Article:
Dance Health

Nutrition Bars: How to Choose the Right One

Choosing the best Nutrition Bars for dancers

Pre-wrapped or homemade bars can be a great choice for a quick and portable snack.  With all the claims on the labels, how can you tell which ones are best?  I’m a big advocate for eating fresh, real, and seasonal foods, but we’re all busy people, so the right nutrition bar can be a beautiful thing.  Here’s a quick guide for what to look for and a few of my favorites available in the U.S.


I often get asked how many calories a bar should have.  Caloric needs differ widely by age and activity.  Is it a quick pre-exercise snack, post-exercise recovery snack or is this a meal replacement because of lack of time?  Short term energy needs may be fulfilled by only 100-200 calories, but longer term energy calls for higher calories to meet working muscle’s needs (see chart).

Nutrition Bar Chart Dancer Health











More protein in a bar isn’t automatically a good thing.  Don’t judge a bar by its protein content.  Pre-exercise it’s better to have a bar with carbohydrates since carbs are the preferred source of fuel for athletic activity.  High protein bars (exceeding 20 grams) won’t give you energy in the same way that complex carbs will.   It’s better to get protein through real food, but if you must rely on a bar for your protein, then aim for the 5-15 gram range and eat them after exercise as recovery fuel.  Good sources of protein in bars are hemp, soy, nuts, and seeds.


Some bars can be glorified candy bars so try to aim for less than 15 grams of sugar per bar and few if any added sugars.  Certain Kind bars have only 5 grams each, but other bars can have up to 30 grams from multiple sweeteners.  Sugar comes up on a label in many ways, if it’s listed first on an ingredient label, that’s a problem.

  • Natural sugar is better, such as in dried fruit.  Clif Bar makes Kit’s Organic Fruit and Nut bar with 16 grams of sugar and Lara bar’s Apple Pie has 18 grams of sugar but the only source of sugar is from dried fruit, a source of quick burst energy and iron.   Amazing Grass makes bars with 20+ grams of sugar but only sweetened with dried fruit and agave syrup.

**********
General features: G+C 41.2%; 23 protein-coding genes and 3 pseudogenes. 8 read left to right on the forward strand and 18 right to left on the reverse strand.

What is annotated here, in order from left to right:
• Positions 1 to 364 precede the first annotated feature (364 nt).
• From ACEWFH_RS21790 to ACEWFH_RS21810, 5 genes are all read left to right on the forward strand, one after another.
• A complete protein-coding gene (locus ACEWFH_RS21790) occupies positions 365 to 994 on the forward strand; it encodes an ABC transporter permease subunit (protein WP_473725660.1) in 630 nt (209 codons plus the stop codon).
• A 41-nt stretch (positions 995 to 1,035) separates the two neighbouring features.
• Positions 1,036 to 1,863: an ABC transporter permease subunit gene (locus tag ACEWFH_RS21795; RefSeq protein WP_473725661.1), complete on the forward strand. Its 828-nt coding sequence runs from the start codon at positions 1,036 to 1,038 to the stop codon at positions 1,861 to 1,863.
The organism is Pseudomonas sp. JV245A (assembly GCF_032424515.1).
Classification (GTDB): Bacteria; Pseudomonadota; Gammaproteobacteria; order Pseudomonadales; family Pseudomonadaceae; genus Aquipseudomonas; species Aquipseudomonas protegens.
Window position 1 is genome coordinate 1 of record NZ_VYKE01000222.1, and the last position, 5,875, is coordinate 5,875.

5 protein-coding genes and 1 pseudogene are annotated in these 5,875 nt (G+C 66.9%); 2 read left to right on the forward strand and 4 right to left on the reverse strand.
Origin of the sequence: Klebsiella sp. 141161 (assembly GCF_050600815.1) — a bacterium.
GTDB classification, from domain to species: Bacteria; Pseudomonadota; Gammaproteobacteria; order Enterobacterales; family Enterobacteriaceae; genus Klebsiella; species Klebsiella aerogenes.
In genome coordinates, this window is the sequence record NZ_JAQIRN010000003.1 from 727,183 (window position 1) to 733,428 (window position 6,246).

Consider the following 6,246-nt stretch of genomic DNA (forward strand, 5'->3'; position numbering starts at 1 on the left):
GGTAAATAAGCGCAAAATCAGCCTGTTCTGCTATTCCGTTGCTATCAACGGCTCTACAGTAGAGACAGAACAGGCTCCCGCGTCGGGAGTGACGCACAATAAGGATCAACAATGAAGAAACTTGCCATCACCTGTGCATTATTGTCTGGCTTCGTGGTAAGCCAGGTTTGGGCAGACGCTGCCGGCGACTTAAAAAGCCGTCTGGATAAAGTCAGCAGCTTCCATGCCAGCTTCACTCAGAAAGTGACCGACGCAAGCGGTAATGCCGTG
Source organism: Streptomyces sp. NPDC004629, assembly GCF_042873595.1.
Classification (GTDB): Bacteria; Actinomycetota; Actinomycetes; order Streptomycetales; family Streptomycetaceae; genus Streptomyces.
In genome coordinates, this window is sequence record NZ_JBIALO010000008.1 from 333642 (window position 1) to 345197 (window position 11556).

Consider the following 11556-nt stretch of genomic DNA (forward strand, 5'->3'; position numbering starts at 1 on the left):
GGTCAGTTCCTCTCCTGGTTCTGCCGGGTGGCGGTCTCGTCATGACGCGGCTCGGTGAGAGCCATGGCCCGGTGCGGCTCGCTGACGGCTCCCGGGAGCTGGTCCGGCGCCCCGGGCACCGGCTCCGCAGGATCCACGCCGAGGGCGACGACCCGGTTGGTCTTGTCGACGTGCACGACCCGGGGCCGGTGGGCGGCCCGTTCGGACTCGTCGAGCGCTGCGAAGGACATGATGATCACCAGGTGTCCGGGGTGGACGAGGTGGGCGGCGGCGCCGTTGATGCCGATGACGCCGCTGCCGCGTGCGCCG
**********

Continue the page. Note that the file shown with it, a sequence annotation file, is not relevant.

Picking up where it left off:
• Limit refined and artificial sugars like high fructose corn syrup, aspartame, sucralose, brown rice syrup, and dextrose.  Other words for sugar are: maltose, sucrose, glucose, barley malt, and rice syrup.
  • Sugar alcohols can sneak into nutrition bars too.  They can potentially cause intestinal discomfort. Look out for xylitol, mannitol, sorbitol, and isomalt.
  • Avoid bars with these preservatives, additives and food colorings such as  TBHQ, BHT, partially hydrogenated palm kernel oil, yellow 5 and red 40 which have been linked to learning problems and hyperactivity in children.

Nutrition claims: 

Read your labels, and if it sounds like a science project, don’t buy it.  One popular strawberry breakfast bar didn’t even have any strawberries in it. It had “Strawberry flavored fruit pieces” which were sugar, citric acid, colorings, and flavorings.  Look for real food ingredients that you recognize.  Allergens are required to be listed in an allergen statement, but check the ingredients list to be sure.   The word “energy” on a label can be code for added caffeine, and the word “natural” isn’t legally defined in the U.S. so it can mean anything.


It’s sometimes hard for people with allergies to travel or grab something quick on the road.  This list tries to indicate allergen friendly bars manufacturers, but always check the label because each flavor can be a bit different and call the manufacturer if you are unsure. Be aware that whey protein is a common ingredient in protein bars but it is derived from milk and can be problematic for those sensitive to dairy.  Hemp or soy protein could be a better choice.  Wheat free doesn’t automatically mean gluten free.

By Emily C. Harrison MS, RD, LD Centre for Dance Nutrition.

To learn more about dancer health and nutrition, visit

Emily Harrison
Emily Cook Harrison MS, RD, LD
Emily is a registered dietitian and holds both a bachelor’s and master’s degree in nutrition from Georgia State University. Her master’s thesis research was on elite level ballet dancers and nutrition and she has experience providing nutrition services for weight management, sports nutrition, disordered eating, disease prevention, and food allergies. Emily was a professional dancer for eleven years with the Atlanta Ballet and several other companies. She is a dance educator and the mother of two young children. She now runs the Centre for Dance Nutrition and Healthy Lifestyles. She can be reached at

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